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Trial Begins for Marine Accused of Beating Iraqi Prisoners

The prosecution relies mainly on a private who received immunity, then switched his testimony.

August 25, 2004|Tony Perry | Times Staff Writer

CAMP PENDLETON — The prosecution's case against a Marine sergeant accused of assaulting Iraqi prisoners rests almost entirely on a Marine private who switched his testimony after being granted immunity, the sergeant's defense attorney said Tuesday in his opening statement.

Nine Marine officers -- eight of whom have served in Iraq -- are sitting as jurors in the court-martial of Sgt. Gary Pittman, 40, a reservist from New York.

Pittman is accused of dereliction of duty and assaulting a suspected Baath Party member and other Iraqi prisoners while serving last year as a guard at the detention facility at Camp Whitehorse outside Nasiriyah, Iraq.

Maj. Leon Francis, the lead prosecutor, told jurors that Pittman kneed, kicked and punched Nagem Sadoon Hatab out of unprovoked anger and then boasted that rough treatment of prisoners was routine in the federal prison system where he was assigned as a guard. Hatab was found dead two days after being captured.

Pittman faces a maximum of two years in prison and a dishonorable discharge if convicted. He opted for a jury trial by officers rather than a proceeding in which the verdict would be left to the judge, Col. Robert Chester.

Pittman will testify that he never abused prisoners and that he was sick and off-duty when Hatab was in custody, his Marine attorney, Capt. Andrew Folk, told jurors. Pittman and the prosecution's star witness, Marine Pfc. William Roy, were a two-man team working a four-hour shift at the facility.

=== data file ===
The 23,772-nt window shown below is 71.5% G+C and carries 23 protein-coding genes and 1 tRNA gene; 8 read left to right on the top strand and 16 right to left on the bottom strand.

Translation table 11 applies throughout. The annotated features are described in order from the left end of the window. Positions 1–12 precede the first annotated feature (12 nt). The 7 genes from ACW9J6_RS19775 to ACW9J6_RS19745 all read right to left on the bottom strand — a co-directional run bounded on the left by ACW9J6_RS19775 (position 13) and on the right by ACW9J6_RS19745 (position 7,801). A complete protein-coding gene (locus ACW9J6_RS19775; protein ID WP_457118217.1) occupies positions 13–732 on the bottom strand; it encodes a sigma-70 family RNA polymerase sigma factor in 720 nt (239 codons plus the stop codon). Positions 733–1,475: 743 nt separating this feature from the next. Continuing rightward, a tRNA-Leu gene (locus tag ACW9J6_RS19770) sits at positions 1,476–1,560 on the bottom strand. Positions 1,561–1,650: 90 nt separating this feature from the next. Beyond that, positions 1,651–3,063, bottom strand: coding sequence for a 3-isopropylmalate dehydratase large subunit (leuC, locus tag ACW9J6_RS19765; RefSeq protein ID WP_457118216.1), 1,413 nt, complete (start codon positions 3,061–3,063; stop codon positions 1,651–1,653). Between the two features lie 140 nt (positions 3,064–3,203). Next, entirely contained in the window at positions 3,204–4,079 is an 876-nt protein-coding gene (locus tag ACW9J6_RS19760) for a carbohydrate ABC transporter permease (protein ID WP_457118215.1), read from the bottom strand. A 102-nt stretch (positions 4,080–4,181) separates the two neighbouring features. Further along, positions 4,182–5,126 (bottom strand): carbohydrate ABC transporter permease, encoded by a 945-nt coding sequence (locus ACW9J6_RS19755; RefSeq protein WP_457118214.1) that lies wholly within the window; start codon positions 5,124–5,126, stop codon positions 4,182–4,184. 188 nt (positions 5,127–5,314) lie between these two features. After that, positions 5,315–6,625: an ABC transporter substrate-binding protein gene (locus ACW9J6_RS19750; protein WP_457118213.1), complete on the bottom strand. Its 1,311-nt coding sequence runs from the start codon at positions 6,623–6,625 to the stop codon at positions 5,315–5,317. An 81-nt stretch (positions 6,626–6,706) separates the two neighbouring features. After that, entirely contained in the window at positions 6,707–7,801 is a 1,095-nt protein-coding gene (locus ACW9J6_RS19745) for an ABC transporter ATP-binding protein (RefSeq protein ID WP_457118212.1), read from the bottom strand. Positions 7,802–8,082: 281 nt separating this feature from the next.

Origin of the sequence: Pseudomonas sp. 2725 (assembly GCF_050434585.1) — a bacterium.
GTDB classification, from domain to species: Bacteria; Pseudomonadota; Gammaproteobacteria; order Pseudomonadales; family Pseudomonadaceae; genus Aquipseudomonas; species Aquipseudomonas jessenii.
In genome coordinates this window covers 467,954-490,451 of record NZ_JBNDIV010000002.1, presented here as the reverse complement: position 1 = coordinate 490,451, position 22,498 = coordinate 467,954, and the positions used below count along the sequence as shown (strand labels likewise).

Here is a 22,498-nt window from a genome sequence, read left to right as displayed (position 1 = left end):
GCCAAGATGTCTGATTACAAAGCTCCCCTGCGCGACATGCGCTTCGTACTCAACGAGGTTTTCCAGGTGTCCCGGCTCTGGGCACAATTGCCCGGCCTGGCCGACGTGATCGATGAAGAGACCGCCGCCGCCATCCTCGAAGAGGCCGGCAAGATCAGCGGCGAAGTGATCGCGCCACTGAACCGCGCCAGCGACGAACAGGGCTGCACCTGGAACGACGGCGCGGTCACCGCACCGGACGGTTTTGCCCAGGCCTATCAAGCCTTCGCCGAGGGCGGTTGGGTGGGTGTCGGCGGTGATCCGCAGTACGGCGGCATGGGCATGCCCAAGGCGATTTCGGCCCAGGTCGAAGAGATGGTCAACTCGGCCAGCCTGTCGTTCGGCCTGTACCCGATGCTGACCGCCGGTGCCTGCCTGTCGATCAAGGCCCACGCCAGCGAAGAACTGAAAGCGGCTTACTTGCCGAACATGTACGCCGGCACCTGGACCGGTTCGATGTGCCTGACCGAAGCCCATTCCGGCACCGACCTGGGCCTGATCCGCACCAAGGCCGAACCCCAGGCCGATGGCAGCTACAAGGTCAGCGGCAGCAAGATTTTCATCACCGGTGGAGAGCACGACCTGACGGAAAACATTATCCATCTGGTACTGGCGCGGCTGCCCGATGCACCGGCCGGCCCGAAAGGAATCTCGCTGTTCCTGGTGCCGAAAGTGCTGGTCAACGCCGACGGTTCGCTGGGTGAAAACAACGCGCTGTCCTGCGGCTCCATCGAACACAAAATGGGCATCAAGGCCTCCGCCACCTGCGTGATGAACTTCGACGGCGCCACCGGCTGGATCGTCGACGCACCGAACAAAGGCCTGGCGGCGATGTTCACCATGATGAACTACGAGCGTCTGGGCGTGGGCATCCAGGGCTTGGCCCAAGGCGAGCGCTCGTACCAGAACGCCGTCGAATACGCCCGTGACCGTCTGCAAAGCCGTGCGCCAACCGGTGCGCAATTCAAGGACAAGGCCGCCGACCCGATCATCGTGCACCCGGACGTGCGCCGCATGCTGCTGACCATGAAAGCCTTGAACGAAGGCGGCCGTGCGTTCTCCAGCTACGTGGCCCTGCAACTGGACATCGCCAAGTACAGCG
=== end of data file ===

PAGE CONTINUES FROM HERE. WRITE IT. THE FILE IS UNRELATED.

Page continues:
"This is a case about Marines doing their best to accomplish a mission that was difficult, dangerous and that they were never specifically trained to do," Folk said.

Roy has been granted immunity for his testimony. A Marine reservist and correctional guard in upstate New York, Roy will testify that he and Pittman assaulted Hatab and other prisoners, Francis said.

Angered because Hatab seemed uncooperative, Pittman landed a karate kick to Hatab's chest while Hatab was handcuffed and had a bag on his head, the prosecutor said.

"He [Hatab] was completely defenseless," Francis said. "He gets that kick square in the chest, knocking him on his back." Hatab, 52, had been arrested as a possible suspect in the ambush of an Army convoy in which 11 soldiers were killed and Army Pvt. Jessica Lynch was taken prisoner. After being arrested, Hatab led Marines to a rifle that had belonged to one of the dead soldiers.

Roy was demoted from lance corporal to private first class after pleading guilty at an administrative hearing to avoid court-martial.

Two Marine majors also face charges in the case. Charges against seven other enlisted Marines were either dismissed or dealt with in administrative hearings.

The Marines are part of a reserve group with its headquarters in Worcester, Mass.

In his opening statement, Folk suggested that Hatab might have died from injuries inflicted by Roy, not Pittman. And he indicated that the defense planned to dispute the findings of an autopsy done by an Army pathologist with testimony from its own expert witness.

The Army pathologist reported that Hatab had six broken ribs, a finding that suggested that a kick from a martial-arts expert such as Pittman was responsible. But Folk said a defense expert would testify that the broken ribs could have occurred long before Hatab was arrested.

The same autopsy found that Hatab had slowly suffocated, possibly due to a broken bone in his neck. He had been dragged by the neck into a holding area while barely conscious.

Francis said Roy will testify that a battered Hatab pleaded with Pittman to stop hitting him and muttered, "Why? Why? No. No." Folk countered that of a dozen or more Marines who saw Hatab during his two days in custody, only Roy heard him speak English.

The defense strategy is to portray Camp Whitehorse as a chaotic place where dozens of prisoners were being brought in -- where some, like Hatab, were resistant, and where Marines had to be on alert for a possible attack by supporters of a sheik who was a prisoner, attorneys said.

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